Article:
• 39. Packing the result into an Intent object ¤  The called Activity produces a result of some kind ¤  These data can be packed into an Intent by using the Intent’s putExtra() method 39 Intent intent = new Intent(); intent.putExtra("KeyForResult1", result1); intent.putExtra("KeyForResult2", result2); We use the default constructor, since we do not know anything about the calling Activity (but the OS knows for us)
  • 40. Determining the result code ¤  The operation performed in the called Activity may succeed or fail, and the resulting data may change accordingly ¤  You can set the result and the corresponding result code as follows: 40 Intent data = new Intent(); data.putExtra(...) .... setResult(RESULT_OK, data); We use the default constructor, since we do not know anything about the calling Activity (but the OS knows for us)
  • 41. Terminating the called Activity (1) ¤  The Intent containing the result will not be fired until the called Activity is running ¤  It is the Operating System (OS) that passes Intents between different components ¤  No communication occurs as long as the control does not return to the OS ¤  Hence, when the user is done with the Activity, it has to be terminated 41
  • 42. Terminating the called Activity (2) ¤  Usually, it is up to the Operating System to decide when to terminate an Activity ¤  However, is some cases the user performs an operation of the UI that indicates that he is done with the current Activity ¤  To manually terminate an Activity we can use the finish() method 42 Intent data = new Intent(); data.putExtra(...) .... setResult(RESULT_OK, data); finish()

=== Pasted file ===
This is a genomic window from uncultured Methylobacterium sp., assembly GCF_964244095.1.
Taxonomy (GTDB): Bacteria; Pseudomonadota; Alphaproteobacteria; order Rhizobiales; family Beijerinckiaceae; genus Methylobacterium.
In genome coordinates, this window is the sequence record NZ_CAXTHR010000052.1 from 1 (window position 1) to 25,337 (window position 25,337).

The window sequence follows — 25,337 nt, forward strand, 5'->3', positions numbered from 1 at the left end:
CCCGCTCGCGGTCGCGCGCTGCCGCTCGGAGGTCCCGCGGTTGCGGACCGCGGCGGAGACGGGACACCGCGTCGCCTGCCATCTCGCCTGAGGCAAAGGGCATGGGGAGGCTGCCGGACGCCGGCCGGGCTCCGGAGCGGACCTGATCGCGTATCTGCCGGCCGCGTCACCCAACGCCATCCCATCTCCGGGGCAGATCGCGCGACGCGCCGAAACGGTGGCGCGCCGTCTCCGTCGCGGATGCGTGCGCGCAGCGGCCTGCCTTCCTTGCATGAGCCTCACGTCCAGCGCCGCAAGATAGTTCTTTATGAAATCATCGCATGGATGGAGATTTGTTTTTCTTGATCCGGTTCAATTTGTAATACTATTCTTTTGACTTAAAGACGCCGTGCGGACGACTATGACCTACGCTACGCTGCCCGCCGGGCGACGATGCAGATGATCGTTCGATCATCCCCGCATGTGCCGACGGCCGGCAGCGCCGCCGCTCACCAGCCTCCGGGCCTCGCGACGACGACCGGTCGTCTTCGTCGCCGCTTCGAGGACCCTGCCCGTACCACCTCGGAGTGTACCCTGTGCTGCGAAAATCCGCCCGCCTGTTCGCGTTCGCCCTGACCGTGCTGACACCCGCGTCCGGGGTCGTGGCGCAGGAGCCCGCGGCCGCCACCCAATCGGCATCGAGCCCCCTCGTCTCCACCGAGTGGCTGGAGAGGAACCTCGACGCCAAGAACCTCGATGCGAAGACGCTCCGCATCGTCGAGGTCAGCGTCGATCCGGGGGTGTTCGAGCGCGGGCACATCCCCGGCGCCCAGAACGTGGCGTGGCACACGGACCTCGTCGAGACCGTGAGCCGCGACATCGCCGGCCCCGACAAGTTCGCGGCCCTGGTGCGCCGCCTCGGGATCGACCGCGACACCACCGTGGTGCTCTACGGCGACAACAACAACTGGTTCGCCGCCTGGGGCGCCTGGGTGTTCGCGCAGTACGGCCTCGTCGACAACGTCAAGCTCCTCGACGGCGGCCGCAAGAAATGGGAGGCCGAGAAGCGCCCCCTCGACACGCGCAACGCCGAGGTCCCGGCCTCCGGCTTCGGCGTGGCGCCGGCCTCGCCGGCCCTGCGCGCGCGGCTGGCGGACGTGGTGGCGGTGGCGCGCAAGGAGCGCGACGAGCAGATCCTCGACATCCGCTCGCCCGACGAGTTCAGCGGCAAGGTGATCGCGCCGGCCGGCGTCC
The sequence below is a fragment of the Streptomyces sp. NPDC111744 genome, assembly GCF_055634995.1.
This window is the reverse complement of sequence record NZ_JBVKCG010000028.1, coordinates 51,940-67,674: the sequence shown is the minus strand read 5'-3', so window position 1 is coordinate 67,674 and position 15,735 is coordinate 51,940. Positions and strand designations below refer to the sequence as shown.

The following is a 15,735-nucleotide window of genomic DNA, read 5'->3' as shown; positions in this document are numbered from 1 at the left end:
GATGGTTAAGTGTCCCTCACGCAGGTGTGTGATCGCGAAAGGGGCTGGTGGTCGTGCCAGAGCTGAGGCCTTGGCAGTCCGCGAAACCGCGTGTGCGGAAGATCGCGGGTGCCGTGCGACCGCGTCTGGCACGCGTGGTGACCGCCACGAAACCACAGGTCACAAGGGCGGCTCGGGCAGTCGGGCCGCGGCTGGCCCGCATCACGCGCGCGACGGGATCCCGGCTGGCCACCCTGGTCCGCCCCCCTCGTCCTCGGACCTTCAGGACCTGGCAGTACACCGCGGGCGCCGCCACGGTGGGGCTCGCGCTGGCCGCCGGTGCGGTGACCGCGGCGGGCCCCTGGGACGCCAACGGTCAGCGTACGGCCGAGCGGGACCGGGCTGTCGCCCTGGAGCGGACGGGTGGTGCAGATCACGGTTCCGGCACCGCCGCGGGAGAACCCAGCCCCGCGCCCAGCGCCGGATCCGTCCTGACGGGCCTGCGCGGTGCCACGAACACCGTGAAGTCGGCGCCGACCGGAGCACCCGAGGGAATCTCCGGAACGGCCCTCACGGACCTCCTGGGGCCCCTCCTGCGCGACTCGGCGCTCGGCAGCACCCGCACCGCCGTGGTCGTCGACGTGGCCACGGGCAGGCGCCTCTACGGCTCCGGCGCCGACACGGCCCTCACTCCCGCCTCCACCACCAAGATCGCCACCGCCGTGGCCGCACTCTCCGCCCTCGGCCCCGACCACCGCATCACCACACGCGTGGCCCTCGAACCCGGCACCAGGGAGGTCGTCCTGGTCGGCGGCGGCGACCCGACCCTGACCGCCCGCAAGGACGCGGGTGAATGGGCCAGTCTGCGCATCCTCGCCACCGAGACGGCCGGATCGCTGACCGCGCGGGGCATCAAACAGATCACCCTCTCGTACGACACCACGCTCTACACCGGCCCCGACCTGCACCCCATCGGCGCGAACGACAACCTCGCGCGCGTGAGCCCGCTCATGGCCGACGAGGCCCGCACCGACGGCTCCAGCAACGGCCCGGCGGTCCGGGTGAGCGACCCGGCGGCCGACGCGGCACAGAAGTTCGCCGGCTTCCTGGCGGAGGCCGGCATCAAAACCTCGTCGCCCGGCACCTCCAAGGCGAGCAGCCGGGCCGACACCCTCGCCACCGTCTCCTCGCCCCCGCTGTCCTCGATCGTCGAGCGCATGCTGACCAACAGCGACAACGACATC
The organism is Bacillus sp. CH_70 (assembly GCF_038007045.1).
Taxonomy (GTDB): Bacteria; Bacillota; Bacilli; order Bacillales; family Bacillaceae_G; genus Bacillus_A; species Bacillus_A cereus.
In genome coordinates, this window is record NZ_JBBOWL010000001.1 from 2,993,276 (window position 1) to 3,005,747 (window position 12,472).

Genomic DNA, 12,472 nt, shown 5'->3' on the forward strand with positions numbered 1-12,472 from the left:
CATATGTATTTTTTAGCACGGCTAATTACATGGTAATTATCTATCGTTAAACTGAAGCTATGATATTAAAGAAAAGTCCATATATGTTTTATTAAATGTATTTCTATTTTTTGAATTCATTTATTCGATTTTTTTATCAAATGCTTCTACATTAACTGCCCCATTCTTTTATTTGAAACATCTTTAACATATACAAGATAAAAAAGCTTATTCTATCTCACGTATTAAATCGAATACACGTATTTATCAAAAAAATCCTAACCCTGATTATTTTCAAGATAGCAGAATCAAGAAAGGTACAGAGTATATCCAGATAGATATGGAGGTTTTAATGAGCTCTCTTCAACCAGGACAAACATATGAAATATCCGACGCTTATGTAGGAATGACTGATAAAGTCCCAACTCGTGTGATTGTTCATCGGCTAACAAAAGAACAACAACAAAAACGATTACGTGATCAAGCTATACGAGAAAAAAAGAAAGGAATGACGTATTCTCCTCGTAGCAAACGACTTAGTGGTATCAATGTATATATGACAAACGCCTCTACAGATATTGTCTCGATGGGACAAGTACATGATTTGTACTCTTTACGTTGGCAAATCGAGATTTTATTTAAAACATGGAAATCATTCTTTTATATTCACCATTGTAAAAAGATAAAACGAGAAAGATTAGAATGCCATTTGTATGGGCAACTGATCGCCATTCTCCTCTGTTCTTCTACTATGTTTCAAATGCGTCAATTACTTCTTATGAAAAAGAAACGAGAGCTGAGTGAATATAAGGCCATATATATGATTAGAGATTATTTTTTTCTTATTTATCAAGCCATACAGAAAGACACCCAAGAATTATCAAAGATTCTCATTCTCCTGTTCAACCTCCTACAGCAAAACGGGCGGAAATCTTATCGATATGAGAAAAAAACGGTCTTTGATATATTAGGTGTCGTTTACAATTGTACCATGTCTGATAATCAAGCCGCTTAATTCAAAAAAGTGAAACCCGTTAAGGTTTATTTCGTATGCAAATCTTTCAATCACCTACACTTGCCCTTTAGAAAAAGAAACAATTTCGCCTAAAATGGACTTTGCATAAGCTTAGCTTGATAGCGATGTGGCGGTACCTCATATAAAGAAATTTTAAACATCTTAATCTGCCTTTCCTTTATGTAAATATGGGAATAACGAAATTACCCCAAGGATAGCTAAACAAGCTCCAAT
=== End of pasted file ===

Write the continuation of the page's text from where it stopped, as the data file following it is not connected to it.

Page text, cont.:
• 43. TakeNotes v3: require a new to do ¤  When the + button is clicked, a new to do is required ¤  The input form containing the to do data is launched in a second Activity (AddToDoActivity) ¤  We require the execution of the second Activity, expecting it to return a result (i.e., the to do description) 43 Intent intent = new Intent(this, AddToDoActivity.class);
 startActivityForResult(intent, REQUIRE_NEW_TODO);! Request code, stored in public static final int REQUIRE_NEW_TODO = 0;!
  • 44. TakeNotes v3: input the new to do ¤  The interface is built in the layout file (res/layout/) 44 <LinearLayout [...]> <EditText android:id="@+id/toDoContent" [...]/> <Button [...] android:onClick="addToDoToList"/> </LinearLayout>